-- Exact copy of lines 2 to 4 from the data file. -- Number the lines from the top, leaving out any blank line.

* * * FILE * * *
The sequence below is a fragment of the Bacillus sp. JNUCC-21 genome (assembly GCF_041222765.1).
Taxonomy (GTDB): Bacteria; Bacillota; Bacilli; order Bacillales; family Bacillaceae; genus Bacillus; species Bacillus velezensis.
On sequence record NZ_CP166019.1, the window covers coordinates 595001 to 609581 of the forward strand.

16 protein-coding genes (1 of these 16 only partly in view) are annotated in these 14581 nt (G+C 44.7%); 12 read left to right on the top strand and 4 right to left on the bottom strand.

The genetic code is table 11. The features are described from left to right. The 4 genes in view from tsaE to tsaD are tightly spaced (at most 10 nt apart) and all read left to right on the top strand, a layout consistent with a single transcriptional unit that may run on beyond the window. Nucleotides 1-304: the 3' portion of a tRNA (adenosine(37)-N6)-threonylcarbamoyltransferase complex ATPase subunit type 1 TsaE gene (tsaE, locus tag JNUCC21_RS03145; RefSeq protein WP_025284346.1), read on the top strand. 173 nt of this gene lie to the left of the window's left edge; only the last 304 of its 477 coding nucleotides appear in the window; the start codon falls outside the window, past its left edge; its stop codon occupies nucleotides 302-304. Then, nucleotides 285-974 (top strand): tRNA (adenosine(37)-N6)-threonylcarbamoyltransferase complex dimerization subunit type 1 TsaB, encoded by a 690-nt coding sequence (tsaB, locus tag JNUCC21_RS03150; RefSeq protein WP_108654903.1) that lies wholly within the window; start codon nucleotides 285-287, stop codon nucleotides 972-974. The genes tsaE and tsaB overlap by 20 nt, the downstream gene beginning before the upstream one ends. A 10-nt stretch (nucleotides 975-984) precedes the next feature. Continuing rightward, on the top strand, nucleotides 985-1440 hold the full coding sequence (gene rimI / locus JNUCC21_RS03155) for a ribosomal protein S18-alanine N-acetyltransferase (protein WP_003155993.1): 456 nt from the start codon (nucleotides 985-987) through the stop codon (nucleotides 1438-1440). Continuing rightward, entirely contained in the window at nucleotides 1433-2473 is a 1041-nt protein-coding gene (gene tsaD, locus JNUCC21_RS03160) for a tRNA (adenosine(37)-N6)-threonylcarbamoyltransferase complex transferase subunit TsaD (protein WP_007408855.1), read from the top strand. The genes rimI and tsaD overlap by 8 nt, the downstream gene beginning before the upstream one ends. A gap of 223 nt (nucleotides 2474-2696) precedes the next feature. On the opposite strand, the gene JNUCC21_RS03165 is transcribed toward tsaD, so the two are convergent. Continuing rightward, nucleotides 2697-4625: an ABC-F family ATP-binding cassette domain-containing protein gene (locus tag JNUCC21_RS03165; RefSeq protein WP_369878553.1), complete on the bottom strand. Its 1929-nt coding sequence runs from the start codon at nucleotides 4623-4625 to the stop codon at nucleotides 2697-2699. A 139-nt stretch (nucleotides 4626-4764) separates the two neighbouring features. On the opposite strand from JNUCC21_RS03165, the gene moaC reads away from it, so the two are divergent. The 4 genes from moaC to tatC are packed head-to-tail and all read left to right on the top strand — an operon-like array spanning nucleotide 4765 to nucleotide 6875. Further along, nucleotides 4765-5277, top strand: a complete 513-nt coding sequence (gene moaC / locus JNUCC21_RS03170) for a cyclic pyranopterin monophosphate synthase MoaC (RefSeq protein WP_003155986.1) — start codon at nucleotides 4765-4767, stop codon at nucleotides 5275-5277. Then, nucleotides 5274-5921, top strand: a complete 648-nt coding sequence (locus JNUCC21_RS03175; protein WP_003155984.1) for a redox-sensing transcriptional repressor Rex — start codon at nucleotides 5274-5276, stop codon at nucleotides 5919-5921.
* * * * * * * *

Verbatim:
Taxonomy (GTDB): Bacteria; Bacillota; Bacilli; order Bacillales; family Bacillaceae; genus Bacillus; species Bacillus velezensis.
On sequence record NZ_CP166019.1, the window covers coordinates 595001 to 609581 of the forward strand.

16 protein-coding genes (1 of these 16 only partly in view) are annotated in these 14581 nt (G+C 44.7%); 12 read left to right on the top strand and 4 right to left on the bottom strand.